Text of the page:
In 1965, in the Scottish Borderlands, Pearl finds herself pregnant and unmarried, so her parents send her to Lichen Hall, a strange, crumbling mansion on the edge of a wood in the middle of nowhere. She is one of a string of mothers who have been sent there to give birth in secret and have their child adopted. Lichen Hall is said to be one of the better homes for pregnant women, where they will be treated better than in other homes, but there is something wrong about the house and the woman who runs it. There are secrets, strange lights in the night, and something living in the woods outside…
In my opinion, this book felt like mostly Pearls story, but there are two story threads that are woven together in this book. There is Pearl, in 1965, and then there are some chapters from Mabel, whose story starts in 1959, and we slowly find out how they fit together, as they converge later in the book.
The book is squarely in Gothic Fiction territory. In the opening chapters we are given: a car ride in the rain and dark to a huge isolated mansion, scary gossip about the house and the inhabitants, babies and motherhood (often a horror staple), tales of witches, a spooky lab filled with odd specimens, fungus and mushrooms growing inside the building, an empty wing of the house, and our heroine is asked to do some private tutoring work, aka, a governess. All things I am here for.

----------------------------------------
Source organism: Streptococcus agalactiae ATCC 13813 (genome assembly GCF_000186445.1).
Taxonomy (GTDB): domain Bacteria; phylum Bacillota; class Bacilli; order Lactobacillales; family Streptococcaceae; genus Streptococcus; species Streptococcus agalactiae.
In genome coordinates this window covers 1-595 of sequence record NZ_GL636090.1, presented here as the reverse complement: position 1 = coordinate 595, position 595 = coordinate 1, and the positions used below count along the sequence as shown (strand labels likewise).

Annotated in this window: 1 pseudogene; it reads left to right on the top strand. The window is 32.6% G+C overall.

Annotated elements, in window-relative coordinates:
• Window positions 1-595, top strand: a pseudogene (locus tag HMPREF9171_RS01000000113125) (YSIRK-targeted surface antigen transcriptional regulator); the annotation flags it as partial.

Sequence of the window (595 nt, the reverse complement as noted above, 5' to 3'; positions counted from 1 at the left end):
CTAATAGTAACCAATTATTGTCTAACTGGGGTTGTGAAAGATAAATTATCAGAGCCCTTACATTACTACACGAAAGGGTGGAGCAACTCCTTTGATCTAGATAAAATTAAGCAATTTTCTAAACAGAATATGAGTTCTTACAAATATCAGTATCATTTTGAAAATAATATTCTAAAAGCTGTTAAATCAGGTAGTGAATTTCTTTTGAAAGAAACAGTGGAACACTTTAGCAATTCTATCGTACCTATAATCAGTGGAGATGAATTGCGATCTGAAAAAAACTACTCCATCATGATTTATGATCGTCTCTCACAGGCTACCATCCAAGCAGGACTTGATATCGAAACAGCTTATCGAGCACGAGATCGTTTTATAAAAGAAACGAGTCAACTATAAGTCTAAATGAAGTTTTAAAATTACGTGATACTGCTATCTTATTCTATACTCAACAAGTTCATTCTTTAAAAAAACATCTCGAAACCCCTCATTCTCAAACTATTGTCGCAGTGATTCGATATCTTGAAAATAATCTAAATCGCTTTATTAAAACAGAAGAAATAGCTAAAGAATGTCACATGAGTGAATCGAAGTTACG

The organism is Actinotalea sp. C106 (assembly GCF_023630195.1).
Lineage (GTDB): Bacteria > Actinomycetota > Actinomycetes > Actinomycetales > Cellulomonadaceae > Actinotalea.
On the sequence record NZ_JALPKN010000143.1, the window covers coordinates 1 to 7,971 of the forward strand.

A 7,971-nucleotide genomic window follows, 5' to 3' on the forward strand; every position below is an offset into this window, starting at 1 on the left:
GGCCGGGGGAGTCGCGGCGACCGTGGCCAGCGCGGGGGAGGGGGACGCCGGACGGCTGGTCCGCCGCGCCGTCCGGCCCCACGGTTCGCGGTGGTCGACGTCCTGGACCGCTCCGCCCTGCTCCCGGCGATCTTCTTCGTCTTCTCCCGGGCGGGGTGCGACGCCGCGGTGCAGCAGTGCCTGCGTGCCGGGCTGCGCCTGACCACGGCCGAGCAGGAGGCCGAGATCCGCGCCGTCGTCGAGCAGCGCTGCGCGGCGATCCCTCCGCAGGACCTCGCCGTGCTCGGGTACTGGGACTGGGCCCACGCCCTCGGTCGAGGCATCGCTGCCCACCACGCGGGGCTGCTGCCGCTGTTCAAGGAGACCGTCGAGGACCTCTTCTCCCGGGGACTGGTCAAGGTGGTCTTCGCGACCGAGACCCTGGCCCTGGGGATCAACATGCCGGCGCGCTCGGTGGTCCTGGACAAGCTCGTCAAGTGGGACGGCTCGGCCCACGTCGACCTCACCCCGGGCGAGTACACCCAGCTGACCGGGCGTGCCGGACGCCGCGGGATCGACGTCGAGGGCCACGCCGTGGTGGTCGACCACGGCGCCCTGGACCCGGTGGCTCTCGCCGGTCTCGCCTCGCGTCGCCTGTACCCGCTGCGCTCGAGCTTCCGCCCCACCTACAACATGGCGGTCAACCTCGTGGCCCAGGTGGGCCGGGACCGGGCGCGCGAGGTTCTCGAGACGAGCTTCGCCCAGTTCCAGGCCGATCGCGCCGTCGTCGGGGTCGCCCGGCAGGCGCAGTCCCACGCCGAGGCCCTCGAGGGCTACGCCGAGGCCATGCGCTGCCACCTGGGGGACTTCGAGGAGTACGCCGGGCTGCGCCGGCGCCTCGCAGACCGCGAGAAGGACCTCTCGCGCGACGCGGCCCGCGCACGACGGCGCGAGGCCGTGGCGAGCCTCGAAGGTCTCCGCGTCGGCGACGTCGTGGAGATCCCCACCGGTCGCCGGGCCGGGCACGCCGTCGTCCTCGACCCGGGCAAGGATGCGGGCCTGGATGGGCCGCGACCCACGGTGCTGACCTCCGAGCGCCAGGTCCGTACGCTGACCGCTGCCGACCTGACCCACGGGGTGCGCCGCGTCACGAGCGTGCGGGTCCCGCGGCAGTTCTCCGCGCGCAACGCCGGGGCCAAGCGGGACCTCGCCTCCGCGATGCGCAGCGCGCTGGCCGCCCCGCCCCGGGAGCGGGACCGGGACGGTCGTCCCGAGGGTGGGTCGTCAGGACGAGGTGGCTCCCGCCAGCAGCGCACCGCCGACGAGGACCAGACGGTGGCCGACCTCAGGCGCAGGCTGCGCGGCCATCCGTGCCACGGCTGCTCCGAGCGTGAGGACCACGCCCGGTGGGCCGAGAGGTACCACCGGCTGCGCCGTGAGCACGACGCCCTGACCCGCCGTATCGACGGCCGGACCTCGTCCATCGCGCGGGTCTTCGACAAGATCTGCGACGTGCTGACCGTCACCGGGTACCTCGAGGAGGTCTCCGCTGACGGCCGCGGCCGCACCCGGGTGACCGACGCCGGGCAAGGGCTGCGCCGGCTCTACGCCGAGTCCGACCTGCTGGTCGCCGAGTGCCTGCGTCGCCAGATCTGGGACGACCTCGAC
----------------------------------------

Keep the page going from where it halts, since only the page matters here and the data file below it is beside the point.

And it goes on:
The book mostly delivers on its promise. It’s inspired by Scotland’s Mother and Baby homes, which were often pretty horrendous and where adoptions were forced. In this book, the women are drawn to Lichen Hall because it seems like a better place than the other homes available and they’re vulnerable because they have nowhere else to go. I founds this aspect of the book really well written and used to add something to the story that was very effective.
This book is really solid on characters and place. The atmosphere is wonderful, and because the characters all feel real and well realised, you will keep reading for them. However, about 100 pages in, we know exactly where this book is headed, and there are really no surprises from here on out. There were no revelations for me at all in this book. Also, without giving any spoilers, what is happening in this book is exactly the same as another recent, very popular Gothic Fiction novel that was widely read and talked about on social media… The cover of this ARC says “there’s something in the woods”, and it seems like this is to differentiate this story from that other one. I was surprised that this book would go there, but there’s enough that different to make it it’s own story and to read it anyway. I was entertained and engaged throughout, and do recommend it.
Also, points for diversity in this book, we have people of colour and lesbians.
Read It If: there seems to be a bit of a Gothic Fic renaissance happening lately, and I like it! Even though you may see where this book is going early on, it’s well worth a read for the characters and atmosphere.
Thank you to Harper Collins Canada for the ARC of this book for review.